Now I’m Sad (about Shooter Games)

PopCap, the independent casual games developer and publisher, renowned for intuitive and addictive games like Bewjeweled, has put on their site one game I … just … don’t like.

Normally, I hold this company — one of the few internet startups to escape from the dot-com bubble burst, in the highest regard.  They know about design, and gameplay, and how to make a game visually appealing.  Their games consistently provide me with entertainment.

I guess this is the problem they have with being a publisher now: they themselves do not make all the games on their site.  So, this new game, Platypus, does one thing and a half things right and lots of things wrong.  Let’s dissect.

What it does right: it has a comely and standout visual style.  It uses claymation graphics to set it apart from the pack.  Cool.  I would love to see more games with this style.   The half-a-thing it does right is having different difficulty settings.  I like that they’re at least trying to cater to different play levels.

What it does wrong: pretty much everything to do with the fact that it’s a side-scrolling shooter.  This is a genre of game more popular in the days of yore, and there were clearly going for a retro feel.  However, I got the impression that the developer felt that the way games were set up back when is the way games should always be set up.  So, what’s specifically wrong:

  • Not enough explanation (or, perhaps, assumption of knowledge).  Oh, you need to fire at the little crates to get some powerups, and not the balloons they’re attached to?  How would I know that?
  • Arbitrarily hard.  A perpetual problem with side-scrolling shooters — sometimes an enemy just pops out and kills you with now warning.  Perhaps a little flash on the side of the screen would help the player realize there’s something to which they need to react.
  • Visual clutter.  What’s background and what’s foreground?  What affects the gameplay and what is there to be pretty?  Since everything was created with the same claymation, this game especially needed some indicator of what the player should be paying attention to.
  • Hard to recover from being a less skilled player.  If you don’t get the powerup (which requires some skill), you start being unable to accomplish the other in-game tasks, whereas if you get the powerup it becomes monumentally easier to get the next one.  Some sort of extra reward for the better players is good — but a game shouldn’t punish players continuously.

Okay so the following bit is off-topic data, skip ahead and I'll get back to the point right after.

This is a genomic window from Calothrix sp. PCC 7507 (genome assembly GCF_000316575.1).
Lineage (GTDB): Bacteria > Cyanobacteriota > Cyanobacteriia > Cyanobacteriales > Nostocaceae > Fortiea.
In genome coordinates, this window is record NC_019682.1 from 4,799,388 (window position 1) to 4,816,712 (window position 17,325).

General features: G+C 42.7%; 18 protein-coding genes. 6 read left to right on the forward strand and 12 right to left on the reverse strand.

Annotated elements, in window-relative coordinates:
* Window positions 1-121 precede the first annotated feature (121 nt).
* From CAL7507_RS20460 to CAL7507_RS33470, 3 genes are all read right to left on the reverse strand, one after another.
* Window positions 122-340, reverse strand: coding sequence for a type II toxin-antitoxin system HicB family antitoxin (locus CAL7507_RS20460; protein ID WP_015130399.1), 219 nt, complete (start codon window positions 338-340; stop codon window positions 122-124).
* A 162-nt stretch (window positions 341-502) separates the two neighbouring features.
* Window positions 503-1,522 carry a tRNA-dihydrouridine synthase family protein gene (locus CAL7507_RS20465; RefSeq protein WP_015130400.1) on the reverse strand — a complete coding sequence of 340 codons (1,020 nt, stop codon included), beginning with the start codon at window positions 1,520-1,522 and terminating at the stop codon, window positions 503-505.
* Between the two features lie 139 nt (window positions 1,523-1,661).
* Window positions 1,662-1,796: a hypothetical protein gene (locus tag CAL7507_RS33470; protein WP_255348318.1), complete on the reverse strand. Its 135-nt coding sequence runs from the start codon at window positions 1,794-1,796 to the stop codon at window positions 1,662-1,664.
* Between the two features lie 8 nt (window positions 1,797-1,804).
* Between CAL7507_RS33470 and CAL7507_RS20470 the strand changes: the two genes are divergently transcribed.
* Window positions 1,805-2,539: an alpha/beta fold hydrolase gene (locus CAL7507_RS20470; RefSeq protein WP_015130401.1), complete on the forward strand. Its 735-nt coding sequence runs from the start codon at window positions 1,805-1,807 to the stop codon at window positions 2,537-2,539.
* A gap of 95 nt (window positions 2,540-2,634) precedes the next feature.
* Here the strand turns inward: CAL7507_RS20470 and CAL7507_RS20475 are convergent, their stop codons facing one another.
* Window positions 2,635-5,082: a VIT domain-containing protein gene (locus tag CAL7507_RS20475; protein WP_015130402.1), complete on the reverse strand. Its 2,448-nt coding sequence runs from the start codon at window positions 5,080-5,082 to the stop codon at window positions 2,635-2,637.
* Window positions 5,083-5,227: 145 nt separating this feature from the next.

• Non-stacking progress.  In this day and age, I see little reason to have a shooter game that doesn’t have some sort of permanent upgrade to the ship at higher levels.  Yes, higher levels can be more challenging, but at least give the player something to work towards, customize, or hold onto as they progress.  I don’t think it’s enough (even in shooter games) to have progress be only how far you’ve gotten in the game.
  • Some things just don’t make sense.  Perhaps a minor point, but: can’t you have a name that makes sense and has something to do with the game?  There is not a single platypus in there.  On a related note: haven’t we evolved beyond the point where spaceships drop fruit worth points?  Can’t you design things that should clearly be collected that are not bunches of bananas or grapes?

So, PopCap has finally published a game I don’t like.  I’m sad.  But I do have hope that their next ones will be better — especially since I pretty much like all their other games.

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2 Responses to “Now I’m Sad (about Shooter Games)”

  1. Nate Austin Says:

    It’s almost as if they hadn’t learned the lessons that casual gaming has been screaming for the past 10 years.

    It always amazes me how much most stuff sucks. And occasionally, even from a high class company like PopCap. But on the other hand, I find it very encouraging, since I’m in the casual games business right now. There seems to be plenty of opportunity to one-up the big guys.

    In conclusion, INTERFACE INTERFACE INTERFACE.

    peace, yo.

  2. oneirichaberdasher Says:

    Weeeellll, not just INTERFACE, INTERFACE, INTERFACE right? There were serious design flaws in the game that couldn’t be fixed with the best interface in the world.

    Certainly interface needs to inform design, and vice versa, but the real problems I had with PopCap’s game wasn’t that it was unplayable, but that it wasn’t fun.

    You are correct that you can do better than the big guys, though. I expect only the finest from you, Nate.

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